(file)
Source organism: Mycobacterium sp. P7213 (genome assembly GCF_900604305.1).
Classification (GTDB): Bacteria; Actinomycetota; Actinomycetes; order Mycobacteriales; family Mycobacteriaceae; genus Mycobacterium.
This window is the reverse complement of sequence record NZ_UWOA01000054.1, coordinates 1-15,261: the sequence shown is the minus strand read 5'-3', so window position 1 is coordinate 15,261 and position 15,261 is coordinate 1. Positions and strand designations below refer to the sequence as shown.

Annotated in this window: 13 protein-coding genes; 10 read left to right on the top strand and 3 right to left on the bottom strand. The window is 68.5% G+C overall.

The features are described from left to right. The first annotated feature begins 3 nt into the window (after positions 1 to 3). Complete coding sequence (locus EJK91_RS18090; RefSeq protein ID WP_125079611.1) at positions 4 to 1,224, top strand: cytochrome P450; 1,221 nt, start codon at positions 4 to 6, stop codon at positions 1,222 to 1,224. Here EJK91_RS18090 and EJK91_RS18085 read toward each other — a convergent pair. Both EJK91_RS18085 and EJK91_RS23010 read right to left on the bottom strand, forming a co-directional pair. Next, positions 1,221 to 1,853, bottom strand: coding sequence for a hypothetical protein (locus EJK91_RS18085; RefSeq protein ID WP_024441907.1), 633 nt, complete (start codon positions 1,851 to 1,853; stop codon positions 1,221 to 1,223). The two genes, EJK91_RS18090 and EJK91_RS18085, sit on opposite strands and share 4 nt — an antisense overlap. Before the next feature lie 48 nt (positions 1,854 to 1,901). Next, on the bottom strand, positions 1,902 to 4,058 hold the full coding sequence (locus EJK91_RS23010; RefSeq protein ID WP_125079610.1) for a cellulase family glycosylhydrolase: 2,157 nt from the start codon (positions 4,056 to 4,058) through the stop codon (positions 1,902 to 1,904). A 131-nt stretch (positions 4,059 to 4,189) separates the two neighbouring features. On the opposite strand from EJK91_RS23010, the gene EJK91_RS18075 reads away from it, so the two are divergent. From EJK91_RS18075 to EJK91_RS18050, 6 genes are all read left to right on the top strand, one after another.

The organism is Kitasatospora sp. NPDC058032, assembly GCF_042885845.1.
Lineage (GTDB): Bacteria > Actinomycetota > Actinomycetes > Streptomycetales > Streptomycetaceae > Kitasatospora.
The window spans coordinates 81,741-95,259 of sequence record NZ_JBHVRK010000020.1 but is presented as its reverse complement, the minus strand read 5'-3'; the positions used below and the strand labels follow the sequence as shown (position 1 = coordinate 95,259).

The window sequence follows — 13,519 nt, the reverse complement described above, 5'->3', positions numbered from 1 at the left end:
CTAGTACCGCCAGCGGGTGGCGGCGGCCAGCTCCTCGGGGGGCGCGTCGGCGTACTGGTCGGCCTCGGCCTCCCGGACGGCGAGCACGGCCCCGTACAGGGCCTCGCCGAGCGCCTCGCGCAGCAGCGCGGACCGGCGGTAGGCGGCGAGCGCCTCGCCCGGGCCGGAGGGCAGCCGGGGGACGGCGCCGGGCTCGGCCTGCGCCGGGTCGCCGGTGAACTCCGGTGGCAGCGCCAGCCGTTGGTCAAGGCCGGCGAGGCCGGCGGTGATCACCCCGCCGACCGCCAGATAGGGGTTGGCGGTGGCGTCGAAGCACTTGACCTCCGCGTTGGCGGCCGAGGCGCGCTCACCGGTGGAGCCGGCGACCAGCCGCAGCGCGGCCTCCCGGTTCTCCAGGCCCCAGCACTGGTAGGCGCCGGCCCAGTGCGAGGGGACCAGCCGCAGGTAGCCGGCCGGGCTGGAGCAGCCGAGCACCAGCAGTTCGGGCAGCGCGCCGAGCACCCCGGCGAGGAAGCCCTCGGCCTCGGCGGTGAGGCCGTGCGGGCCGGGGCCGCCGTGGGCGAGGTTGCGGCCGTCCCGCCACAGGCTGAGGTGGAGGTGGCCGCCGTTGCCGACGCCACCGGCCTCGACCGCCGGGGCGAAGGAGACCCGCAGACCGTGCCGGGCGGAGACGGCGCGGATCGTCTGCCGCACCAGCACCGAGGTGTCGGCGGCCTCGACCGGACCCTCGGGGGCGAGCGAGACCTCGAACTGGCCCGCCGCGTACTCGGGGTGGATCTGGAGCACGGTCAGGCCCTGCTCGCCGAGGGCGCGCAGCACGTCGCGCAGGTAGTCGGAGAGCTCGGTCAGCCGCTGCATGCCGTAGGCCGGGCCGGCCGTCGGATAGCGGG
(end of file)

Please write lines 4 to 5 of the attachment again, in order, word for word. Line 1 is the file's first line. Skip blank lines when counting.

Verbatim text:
Annotated in this window: 13 protein-coding genes; 10 read left to right on the top strand and 3 right to left on the bottom strand. The window is 68.5% G+C overall.

The features are described from left to right. The first annotated feature begins 3 nt into the window (after positions 1 to 3). Complete coding sequence (locus EJK91_RS18090; RefSeq protein ID WP_125079611.1) at positions 4 to 1,224, top strand: cytochrome P450; 1,221 nt, start codon at positions 4 to 6, stop codon at positions 1,222 to 1,224. Here EJK91_RS18090 and EJK91_RS18085 read toward each other — a convergent pair. Both EJK91_RS18085 and EJK91_RS23010 read right to left on the bottom strand, forming a co-directional pair. Next, positions 1,221 to 1,853, bottom strand: coding sequence for a hypothetical protein (locus EJK91_RS18085; RefSeq protein ID WP_024441907.1), 633 nt, complete (start codon positions 1,851 to 1,853; stop codon positions 1,221 to 1,223). The two genes, EJK91_RS18090 and EJK91_RS18085, sit on opposite strands and share 4 nt — an antisense overlap. Before the next feature lie 48 nt (positions 1,854 to 1,901). Next, on the bottom strand, positions 1,902 to 4,058 hold the full coding sequence (locus EJK91_RS23010; RefSeq protein ID WP_125079610.1) for a cellulase family glycosylhydrolase: 2,157 nt from the start codon (positions 4,056 to 4,058) through the stop codon (positions 1,902 to 1,904). A 131-nt stretch (positions 4,059 to 4,189) separates the two neighbouring features. On the opposite strand from EJK91_RS23010, the gene EJK91_RS18075 reads away from it, so the two are divergent. From EJK91_RS18075 to EJK91_RS18050, 6 genes are all read left to right on the top strand, one after another.